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The Supersingular Isogeny Problem in Genus 2 and Beyond

Part of the Lecture Notes in Computer Science book series (LNSC,volume 12100)

Abstract

Let \(A/\overline{\mathbb {F}}_p\) and \(A'/\overline{\mathbb {F}}_p\) be superspecial principally polarized abelian varieties of dimension \(g>1\). For any prime \(\ell \ne p\), we give an algorithm that finds a path \(\phi :A \rightarrow A'\) in the \((\ell , \dots , \ell )\)-isogeny graph in \(\widetilde{O}(p^{g-1})\) group operations on a classical computer, and \(\widetilde{O}(\sqrt{p^{g-1}})\) calls to the Grover oracle on a quantum computer. The idea is to find paths from A and \(A'\) to nodes that correspond to products of lower dimensional abelian varieties, and to recurse down in dimension until an elliptic path-finding algorithm (such as Delfs–Galbraith) can be invoked to connect the paths in dimension \(g=1\). In the general case where A and \(A'\) are any two nodes in the graph, this algorithm presents an asymptotic improvement over all of the algorithms in the current literature. In the special case where A and \(A'\) are a known and relatively small number of steps away from each other (as is the case in higher dimensional analogues of SIDH), it gives an asymptotic improvement over the quantum claw finding algorithms and an asymptotic improvement over the classical van Oorschot–Wiener algorithm.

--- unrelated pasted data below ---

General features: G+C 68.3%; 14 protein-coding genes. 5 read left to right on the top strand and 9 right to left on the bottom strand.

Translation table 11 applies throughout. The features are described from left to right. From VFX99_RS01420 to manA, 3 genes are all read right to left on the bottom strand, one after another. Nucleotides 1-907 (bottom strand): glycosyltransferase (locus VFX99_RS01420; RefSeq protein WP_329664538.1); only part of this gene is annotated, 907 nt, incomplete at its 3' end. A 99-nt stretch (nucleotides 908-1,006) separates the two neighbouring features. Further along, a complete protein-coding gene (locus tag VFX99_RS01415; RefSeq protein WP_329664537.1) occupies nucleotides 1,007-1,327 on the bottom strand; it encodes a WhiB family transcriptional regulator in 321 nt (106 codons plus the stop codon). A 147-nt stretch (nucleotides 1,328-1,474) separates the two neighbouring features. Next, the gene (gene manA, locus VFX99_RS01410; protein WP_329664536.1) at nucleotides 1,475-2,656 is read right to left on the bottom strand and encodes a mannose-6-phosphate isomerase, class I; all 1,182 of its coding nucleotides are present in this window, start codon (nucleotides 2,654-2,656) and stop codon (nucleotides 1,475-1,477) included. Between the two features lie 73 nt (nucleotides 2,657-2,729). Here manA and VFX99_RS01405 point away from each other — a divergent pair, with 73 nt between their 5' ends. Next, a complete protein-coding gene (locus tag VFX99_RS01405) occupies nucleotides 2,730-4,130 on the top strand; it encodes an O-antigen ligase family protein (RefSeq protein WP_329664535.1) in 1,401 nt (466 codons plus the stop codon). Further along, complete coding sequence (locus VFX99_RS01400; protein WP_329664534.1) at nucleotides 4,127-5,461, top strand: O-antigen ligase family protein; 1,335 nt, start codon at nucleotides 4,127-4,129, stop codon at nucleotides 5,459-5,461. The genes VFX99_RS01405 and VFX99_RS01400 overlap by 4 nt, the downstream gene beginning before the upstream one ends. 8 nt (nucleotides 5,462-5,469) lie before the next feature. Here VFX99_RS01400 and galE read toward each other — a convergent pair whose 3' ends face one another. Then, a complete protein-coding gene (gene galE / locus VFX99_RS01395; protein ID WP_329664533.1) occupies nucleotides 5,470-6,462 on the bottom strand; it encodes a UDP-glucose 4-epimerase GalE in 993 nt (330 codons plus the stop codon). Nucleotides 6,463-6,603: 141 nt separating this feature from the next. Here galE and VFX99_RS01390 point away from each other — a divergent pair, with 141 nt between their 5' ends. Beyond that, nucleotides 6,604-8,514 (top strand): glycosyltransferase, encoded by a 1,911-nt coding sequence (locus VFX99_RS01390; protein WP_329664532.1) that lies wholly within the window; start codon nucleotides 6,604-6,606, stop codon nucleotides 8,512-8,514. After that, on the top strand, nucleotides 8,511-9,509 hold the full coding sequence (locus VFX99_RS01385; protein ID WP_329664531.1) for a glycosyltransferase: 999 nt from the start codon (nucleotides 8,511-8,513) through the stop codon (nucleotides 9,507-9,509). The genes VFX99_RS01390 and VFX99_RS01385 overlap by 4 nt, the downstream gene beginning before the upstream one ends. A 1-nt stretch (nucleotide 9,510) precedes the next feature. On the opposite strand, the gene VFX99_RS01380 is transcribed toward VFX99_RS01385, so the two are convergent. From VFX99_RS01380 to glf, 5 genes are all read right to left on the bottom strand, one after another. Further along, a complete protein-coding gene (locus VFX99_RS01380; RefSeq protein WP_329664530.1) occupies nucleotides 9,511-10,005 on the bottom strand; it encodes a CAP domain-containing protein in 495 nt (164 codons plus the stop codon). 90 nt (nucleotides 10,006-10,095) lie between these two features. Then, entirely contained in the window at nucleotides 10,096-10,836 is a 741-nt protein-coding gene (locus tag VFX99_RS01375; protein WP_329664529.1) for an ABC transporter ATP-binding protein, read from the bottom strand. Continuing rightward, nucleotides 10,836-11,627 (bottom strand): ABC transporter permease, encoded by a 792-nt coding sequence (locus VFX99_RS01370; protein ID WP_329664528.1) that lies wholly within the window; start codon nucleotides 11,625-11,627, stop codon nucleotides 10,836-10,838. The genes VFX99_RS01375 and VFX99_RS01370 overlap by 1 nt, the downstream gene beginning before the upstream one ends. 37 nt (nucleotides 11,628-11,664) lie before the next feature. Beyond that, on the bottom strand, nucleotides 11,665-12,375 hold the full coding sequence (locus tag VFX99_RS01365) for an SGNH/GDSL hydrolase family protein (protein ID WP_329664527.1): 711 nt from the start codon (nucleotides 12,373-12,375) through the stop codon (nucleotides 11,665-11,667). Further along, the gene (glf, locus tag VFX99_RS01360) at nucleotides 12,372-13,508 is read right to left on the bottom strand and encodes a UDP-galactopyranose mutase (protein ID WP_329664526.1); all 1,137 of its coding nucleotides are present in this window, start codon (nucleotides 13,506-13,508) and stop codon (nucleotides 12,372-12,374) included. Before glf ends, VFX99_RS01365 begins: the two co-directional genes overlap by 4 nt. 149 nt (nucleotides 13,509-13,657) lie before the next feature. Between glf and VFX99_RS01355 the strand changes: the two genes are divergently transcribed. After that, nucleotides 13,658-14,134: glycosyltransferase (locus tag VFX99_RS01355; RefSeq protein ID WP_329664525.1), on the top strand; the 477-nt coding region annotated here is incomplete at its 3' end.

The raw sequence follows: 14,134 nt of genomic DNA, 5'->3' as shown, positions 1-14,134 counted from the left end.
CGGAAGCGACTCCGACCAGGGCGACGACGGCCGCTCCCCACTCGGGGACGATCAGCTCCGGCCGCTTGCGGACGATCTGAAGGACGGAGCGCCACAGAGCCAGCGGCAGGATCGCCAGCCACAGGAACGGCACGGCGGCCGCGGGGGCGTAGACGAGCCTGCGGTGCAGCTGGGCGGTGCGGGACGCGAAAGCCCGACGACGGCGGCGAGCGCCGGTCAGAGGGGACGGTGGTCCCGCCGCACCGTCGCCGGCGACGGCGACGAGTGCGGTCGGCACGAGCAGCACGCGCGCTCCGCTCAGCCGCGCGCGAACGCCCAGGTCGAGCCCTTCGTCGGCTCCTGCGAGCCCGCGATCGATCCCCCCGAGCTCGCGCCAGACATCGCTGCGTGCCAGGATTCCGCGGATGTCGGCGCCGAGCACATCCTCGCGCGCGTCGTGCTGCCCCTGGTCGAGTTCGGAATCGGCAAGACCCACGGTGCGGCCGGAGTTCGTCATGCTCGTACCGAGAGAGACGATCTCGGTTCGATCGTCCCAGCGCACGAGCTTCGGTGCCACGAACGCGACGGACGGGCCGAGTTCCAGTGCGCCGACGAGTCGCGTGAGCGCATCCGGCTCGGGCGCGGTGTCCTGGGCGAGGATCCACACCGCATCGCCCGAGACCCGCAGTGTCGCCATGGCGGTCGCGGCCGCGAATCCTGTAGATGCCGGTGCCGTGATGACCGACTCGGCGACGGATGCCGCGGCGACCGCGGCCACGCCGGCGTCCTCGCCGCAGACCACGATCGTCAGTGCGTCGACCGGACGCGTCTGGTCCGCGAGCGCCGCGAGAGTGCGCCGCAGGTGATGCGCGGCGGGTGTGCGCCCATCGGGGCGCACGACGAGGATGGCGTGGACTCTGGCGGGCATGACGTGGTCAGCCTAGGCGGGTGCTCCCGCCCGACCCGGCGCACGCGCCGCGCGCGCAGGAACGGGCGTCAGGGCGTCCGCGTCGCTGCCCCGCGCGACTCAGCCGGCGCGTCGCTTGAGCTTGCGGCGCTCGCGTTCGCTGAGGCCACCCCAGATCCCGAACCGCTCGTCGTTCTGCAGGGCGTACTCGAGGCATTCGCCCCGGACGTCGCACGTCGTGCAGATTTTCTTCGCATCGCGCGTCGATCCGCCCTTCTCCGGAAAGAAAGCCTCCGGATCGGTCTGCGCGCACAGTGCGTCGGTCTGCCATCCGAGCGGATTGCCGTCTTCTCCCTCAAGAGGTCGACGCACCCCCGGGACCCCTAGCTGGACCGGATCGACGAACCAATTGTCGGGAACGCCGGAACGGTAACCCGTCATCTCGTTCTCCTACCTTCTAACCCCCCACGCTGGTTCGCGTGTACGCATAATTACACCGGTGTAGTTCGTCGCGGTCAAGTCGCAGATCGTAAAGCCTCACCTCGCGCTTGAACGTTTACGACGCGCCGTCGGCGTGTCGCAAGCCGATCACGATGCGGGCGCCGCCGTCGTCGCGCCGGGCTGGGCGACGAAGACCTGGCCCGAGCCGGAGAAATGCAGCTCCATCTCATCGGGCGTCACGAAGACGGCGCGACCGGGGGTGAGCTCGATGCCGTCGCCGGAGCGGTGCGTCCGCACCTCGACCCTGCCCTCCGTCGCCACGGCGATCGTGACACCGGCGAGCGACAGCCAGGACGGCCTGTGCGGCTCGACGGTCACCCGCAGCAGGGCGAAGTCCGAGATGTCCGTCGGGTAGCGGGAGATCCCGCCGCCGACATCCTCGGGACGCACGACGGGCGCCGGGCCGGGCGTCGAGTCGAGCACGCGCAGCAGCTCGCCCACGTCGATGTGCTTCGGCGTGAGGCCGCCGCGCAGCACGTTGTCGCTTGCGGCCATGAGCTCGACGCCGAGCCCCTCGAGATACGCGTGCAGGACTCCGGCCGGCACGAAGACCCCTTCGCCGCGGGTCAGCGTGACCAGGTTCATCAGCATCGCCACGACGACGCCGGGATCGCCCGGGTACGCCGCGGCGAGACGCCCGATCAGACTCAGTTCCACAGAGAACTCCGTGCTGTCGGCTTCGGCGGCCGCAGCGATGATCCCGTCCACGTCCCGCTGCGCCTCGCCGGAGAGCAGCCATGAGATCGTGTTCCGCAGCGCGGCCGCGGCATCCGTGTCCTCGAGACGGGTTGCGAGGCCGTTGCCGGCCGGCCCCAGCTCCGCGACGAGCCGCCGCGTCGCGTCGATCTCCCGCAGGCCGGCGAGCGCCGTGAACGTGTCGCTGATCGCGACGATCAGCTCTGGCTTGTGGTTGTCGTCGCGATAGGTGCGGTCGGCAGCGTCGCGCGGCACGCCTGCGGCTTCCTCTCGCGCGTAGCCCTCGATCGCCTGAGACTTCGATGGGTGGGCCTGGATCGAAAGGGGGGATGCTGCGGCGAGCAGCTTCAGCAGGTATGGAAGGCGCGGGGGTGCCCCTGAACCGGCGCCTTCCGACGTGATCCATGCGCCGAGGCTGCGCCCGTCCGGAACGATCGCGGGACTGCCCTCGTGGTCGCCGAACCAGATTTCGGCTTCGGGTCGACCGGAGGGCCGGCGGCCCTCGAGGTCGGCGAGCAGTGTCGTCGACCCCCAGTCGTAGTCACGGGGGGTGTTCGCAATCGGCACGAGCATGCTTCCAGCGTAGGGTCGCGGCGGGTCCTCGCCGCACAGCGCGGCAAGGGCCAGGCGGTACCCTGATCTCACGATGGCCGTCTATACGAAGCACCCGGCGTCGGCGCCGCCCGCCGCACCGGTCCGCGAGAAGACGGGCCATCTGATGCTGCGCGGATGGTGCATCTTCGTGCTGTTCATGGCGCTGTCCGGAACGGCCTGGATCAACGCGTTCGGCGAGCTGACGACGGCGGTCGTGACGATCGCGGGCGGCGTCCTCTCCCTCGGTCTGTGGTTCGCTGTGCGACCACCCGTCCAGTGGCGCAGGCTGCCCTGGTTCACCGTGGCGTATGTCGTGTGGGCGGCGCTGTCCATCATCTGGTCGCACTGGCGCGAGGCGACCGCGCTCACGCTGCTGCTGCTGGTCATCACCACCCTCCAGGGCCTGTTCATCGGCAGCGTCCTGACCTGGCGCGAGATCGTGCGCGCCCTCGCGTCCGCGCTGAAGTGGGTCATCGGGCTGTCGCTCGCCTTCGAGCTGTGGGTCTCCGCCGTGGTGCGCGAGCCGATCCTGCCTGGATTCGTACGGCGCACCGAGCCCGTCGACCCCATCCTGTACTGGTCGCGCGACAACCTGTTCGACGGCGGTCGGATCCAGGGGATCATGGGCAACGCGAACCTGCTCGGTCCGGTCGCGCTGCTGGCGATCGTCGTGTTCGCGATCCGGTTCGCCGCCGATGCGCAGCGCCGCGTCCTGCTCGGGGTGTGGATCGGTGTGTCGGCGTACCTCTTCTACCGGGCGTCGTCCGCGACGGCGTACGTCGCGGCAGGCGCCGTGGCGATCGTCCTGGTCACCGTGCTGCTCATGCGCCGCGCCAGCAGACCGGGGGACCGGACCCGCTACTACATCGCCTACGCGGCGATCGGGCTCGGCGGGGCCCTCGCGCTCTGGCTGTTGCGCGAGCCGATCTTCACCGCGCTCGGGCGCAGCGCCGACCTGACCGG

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Notes

  1. 1.

    Our algorithms apply to the full superspecial graph; we do not claim any impact on cryptosystems that run in small and special subgraphs, such as CSIDH [8].

  2. 2.

    Isogenies with strictly smaller kernels exist—isogenies with cyclic kernel are treated algorithmically in [16]—but these isogenies are not relevant to this investigation.

  3. 3.

    Readers without access to Magma can make use of the free online calculator at http://magma.maths.usyd.edu.au/calc/, omitting the “Write” functions at the end that are used to print to local files.

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A A Proof-of-Concept Implementation

A A Proof-of-Concept Implementation

We include a naive Magma implementation of the product finding stage (i.e. Steps 1–3) of Algorithm 1 in dimension \(g=2\) with \(\ell =2\). First, it generates a challenge by walking from the known superspecial node corresponding to the curve \(\mathcal {C}:y^2=x^5+x\) over a given \(\mathbb {F}_{p^2}\) to a random abelian surface in \(\varGamma _{2}({2};p)\), which becomes the target \(\mathcal {A}\). Then it starts computing random walks of length slightly larger than \(\log _2(p)\), whose steps correspond to (2, 2)-isogenies. As each step is taken, it checks whether we have landed on a product of two elliptic curves (at which point it will terminate) before continuing.